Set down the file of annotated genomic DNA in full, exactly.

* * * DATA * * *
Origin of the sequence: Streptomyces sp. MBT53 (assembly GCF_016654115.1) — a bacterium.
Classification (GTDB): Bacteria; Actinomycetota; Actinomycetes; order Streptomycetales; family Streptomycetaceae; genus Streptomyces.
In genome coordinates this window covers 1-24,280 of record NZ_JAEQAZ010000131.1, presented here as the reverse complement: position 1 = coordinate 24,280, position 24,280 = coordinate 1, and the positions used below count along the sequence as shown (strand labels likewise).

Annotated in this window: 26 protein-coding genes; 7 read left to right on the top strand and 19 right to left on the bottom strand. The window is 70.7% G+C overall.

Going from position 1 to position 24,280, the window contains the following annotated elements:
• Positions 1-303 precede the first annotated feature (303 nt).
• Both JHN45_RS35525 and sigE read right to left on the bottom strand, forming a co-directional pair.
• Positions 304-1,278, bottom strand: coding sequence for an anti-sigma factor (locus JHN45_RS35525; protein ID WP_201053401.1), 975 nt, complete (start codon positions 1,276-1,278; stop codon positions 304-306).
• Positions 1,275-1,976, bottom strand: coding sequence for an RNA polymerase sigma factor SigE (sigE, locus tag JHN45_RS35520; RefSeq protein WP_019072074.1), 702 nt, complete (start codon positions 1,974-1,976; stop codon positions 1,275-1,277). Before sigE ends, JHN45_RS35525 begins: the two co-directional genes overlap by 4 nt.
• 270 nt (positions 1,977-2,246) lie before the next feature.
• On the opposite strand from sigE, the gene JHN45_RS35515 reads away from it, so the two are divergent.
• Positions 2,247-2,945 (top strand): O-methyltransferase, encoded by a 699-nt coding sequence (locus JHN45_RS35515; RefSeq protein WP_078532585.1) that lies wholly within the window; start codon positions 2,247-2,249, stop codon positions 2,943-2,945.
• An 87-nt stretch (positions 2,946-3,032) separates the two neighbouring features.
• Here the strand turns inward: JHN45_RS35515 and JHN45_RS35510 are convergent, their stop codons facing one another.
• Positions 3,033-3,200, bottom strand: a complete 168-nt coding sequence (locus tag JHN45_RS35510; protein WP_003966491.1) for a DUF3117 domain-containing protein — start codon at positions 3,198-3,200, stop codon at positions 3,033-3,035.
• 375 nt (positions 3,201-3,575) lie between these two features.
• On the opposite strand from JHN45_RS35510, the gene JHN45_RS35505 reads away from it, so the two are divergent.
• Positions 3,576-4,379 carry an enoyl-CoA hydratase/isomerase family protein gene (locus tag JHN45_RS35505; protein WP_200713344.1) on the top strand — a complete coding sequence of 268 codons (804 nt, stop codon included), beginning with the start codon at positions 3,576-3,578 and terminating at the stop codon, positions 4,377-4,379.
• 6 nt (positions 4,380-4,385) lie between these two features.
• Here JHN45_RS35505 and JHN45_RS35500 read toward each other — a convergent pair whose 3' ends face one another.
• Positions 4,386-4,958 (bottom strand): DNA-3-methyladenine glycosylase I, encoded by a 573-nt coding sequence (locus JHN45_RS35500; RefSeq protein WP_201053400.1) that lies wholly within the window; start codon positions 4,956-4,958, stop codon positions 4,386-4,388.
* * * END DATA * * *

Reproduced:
Origin of the sequence: Streptomyces sp. MBT53 (assembly GCF_016654115.1) — a bacterium.
Classification (GTDB): Bacteria; Actinomycetota; Actinomycetes; order Streptomycetales; family Streptomycetaceae; genus Streptomyces.
In genome coordinates this window covers 1-24,280 of record NZ_JAEQAZ010000131.1, presented here as the reverse complement: position 1 = coordinate 24,280, position 24,280 = coordinate 1, and the positions used below count along the sequence as shown (strand labels likewise).

Annotated in this window: 26 protein-coding genes; 7 read left to right on the top strand and 19 right to left on the bottom strand. The window is 70.7% G+C overall.

Going from position 1 to position 24,280, the window contains the following annotated elements:
• Positions 1-303 precede the first annotated feature (303 nt).
• Both JHN45_RS35525 and sigE read right to left on the bottom strand, forming a co-directional pair.
• Positions 304-1,278, bottom strand: coding sequence for an anti-sigma factor (locus JHN45_RS35525; protein ID WP_201053401.1), 975 nt, complete (start codon positions 1,276-1,278; stop codon positions 304-306).
• Positions 1,275-1,976, bottom strand: coding sequence for an RNA polymerase sigma factor SigE (sigE, locus tag JHN45_RS35520; RefSeq protein WP_019072074.1), 702 nt, complete (start codon positions 1,974-1,976; stop codon positions 1,275-1,277). Before sigE ends, JHN45_RS35525 begins: the two co-directional genes overlap by 4 nt.
• 270 nt (positions 1,977-2,246) lie before the next feature.
• On the opposite strand from sigE, the gene JHN45_RS35515 reads away from it, so the two are divergent.
• Positions 2,247-2,945 (top strand): O-methyltransferase, encoded by a 699-nt coding sequence (locus JHN45_RS35515; RefSeq protein WP_078532585.1) that lies wholly within the window; start codon positions 2,247-2,249, stop codon positions 2,943-2,945.
• An 87-nt stretch (positions 2,946-3,032) separates the two neighbouring features.
• Here the strand turns inward: JHN45_RS35515 and JHN45_RS35510 are convergent, their stop codons facing one another.
• Positions 3,033-3,200, bottom strand: a complete 168-nt coding sequence (locus tag JHN45_RS35510; protein WP_003966491.1) for a DUF3117 domain-containing protein — start codon at positions 3,198-3,200, stop codon at positions 3,033-3,035.
• 375 nt (positions 3,201-3,575) lie between these two features.
• On the opposite strand from JHN45_RS35510, the gene JHN45_RS35505 reads away from it, so the two are divergent.
• Positions 3,576-4,379 carry an enoyl-CoA hydratase/isomerase family protein gene (locus tag JHN45_RS35505; protein WP_200713344.1) on the top strand — a complete coding sequence of 268 codons (804 nt, stop codon included), beginning with the start codon at positions 3,576-3,578 and terminating at the stop codon, positions 4,377-4,379.
• 6 nt (positions 4,380-4,385) lie between these two features.
• Here JHN45_RS35505 and JHN45_RS35500 read toward each other — a convergent pair whose 3' ends face one another.
• Positions 4,386-4,958 (bottom strand): DNA-3-methyladenine glycosylase I, encoded by a 573-nt coding sequence (locus JHN45_RS35500; RefSeq protein WP_201053400.1) that lies wholly within the window; start codon positions 4,956-4,958, stop codon positions 4,386-4,388.